• Biodiversity

Eradication and control of the grey squirrel: actions for preservation of biodiversity in forest ecosystems.

One of Italy’s largest and most densely populated regions, Lombardy lies in the north of the country, sharing a border with Switzerland. It is the region with the largest overseas trade in Italy and also one of the most industrialised areas in Europe. 

Invasive species represent a major threat to biodiversity and conservation efforts and in the worst cases, can lead to the extinction of native species. The American grey squirrel is a well-known example, responsible for wiping out populations of native red squirrels. As happened across the British Isles, northwestern Italy also experiences the same problem and with it comes potential issues further afield if their presence spreads, to other countries. The grey squirrel also has knock-on effects for the entire ecosystem, by damaging trees. 

Lombardy has a regional ecological network of connected sites to protect biodiversity by safeguarding areas of land not included in regional protected areas. Lombardy has promoted specific actions to improve the conservation status of species and habitats at risk of extinction. 

The EC-SQUARE (or rossoscoiattolo – red squirrel) project focused on preserving red squirrels and managing grey squirrels as invasive species. It was a LIFE consortium project co-funded by the EU and the Lombardy regional authority was the project coordinator. The other project partners included: Piedmonte region, Liguria region, Turin University, University of Insubria, University of Genoa and Oikos. It ran between Sept 2010 and March 2015 and had a budget of 1,930,000 Euros (48.7% EU, 46.1% partners, 7.7% Ministry of Environment, Land and Sea). It was a project in partnership with 2 other Italian regional authorities designed to combat the threat posed by the grey squirrel in the area.

The main objective of the project was to control and eradicate threats caused by grey squirrel (and other non-native squirrel species) in the forests of three regions in northern Italy: Lombardy, Liguria and Piedmont. The project’s goals were to make decision making about protection as efficient as possible, to understand best practice for grey squirrel control and raise awareness of and improve habitat quality for the red squirrel.

What did the project focus on?

The project had 3 main areas of focus: monitoring how many grey squirrels there were to understand the best way to tackle them, assessment – developing detailed plans for action and preparation of the documentation needed to ban the trade of non-native squirrel species. Grey squirrels were then removed from large areas to eradicate the populations and to allow for red squirrels to recolonise these areas. This was followed by the reintroduction of red squirrels into areas where it had been extinct.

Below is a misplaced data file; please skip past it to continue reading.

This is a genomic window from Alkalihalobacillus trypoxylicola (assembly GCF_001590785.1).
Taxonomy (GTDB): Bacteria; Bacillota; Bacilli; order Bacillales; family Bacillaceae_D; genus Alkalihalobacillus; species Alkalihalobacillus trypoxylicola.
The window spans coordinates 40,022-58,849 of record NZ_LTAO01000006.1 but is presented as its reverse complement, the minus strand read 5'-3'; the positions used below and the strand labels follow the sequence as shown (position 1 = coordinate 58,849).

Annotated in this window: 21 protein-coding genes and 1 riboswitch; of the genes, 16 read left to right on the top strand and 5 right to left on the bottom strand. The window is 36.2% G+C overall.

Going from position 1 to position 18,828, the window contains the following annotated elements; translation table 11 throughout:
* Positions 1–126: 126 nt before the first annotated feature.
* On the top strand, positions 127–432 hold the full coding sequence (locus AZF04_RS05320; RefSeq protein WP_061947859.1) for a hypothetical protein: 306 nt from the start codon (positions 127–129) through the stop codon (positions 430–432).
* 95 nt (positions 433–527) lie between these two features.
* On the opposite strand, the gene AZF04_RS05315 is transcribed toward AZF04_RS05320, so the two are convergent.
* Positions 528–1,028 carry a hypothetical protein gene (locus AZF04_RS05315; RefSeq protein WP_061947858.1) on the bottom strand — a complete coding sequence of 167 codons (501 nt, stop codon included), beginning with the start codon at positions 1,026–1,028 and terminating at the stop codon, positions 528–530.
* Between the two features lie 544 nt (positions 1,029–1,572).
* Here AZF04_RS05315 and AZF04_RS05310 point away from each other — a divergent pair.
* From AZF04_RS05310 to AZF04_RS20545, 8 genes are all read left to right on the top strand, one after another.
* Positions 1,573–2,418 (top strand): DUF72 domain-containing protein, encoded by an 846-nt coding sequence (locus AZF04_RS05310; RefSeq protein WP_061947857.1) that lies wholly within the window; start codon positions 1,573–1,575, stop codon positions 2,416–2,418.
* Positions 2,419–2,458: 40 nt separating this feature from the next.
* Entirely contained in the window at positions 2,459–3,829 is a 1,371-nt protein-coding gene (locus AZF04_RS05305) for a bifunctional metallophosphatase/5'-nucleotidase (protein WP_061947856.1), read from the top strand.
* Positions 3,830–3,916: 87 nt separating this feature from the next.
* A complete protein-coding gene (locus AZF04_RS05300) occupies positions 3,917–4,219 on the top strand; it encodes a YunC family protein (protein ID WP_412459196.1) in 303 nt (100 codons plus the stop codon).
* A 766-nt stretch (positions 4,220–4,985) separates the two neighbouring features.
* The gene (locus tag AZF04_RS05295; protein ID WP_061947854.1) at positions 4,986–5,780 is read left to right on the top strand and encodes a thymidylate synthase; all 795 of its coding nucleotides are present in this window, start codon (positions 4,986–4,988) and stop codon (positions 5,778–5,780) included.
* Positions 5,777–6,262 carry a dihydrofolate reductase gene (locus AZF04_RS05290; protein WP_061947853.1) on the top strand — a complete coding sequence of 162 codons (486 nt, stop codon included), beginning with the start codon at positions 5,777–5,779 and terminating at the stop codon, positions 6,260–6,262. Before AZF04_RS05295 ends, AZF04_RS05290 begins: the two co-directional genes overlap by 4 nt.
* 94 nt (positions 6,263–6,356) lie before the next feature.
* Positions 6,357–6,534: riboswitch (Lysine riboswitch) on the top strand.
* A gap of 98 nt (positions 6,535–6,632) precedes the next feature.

The project also developed guidelines for managing forests to promote red squirrel habitation, provided specific feeders for red squirrels and enacted measures to encourage the presence of red squirrels in urban parks. A campaign to raise awareness of the issues ran throughout the project’s lifespan.

What did the project achieve?

Some 2200 non-native species were eradicated in the region, with grey squirrels being removed from 3,000 hectares of forest. Removal activities took place in 4 macro areas of Lombardy, with spontaneous recolonisation of red squirrels observed on some sites. Through the awareness raising activities of the project, more than 200 classes were directly engaged with environmental education – that’s more than 4000 students. 

Subsequently, a national trade ban has been approved, with grey squirrels becoming the first vertebrate species to be subject to a ban in trade for reasons other than sanitation in 2012. The EC Square project’s risk assessment is now used as a reference document for EU member states. 

Lessons learned

The project encountered opposition from animal rights advocates and local communities when it started, which delayed plans. The awareness-raising component of the project was the key to progress. Informing people about invasive alien species and forest biodiversity problems made a positive difference to their understanding of the issues and engaging with them demonstrated the importance of communication in projects such as this.

The project also highlighted that controlling invasive alien species requires great (and continuous) effort and that a solid personnel is required to make the efforts a success. 


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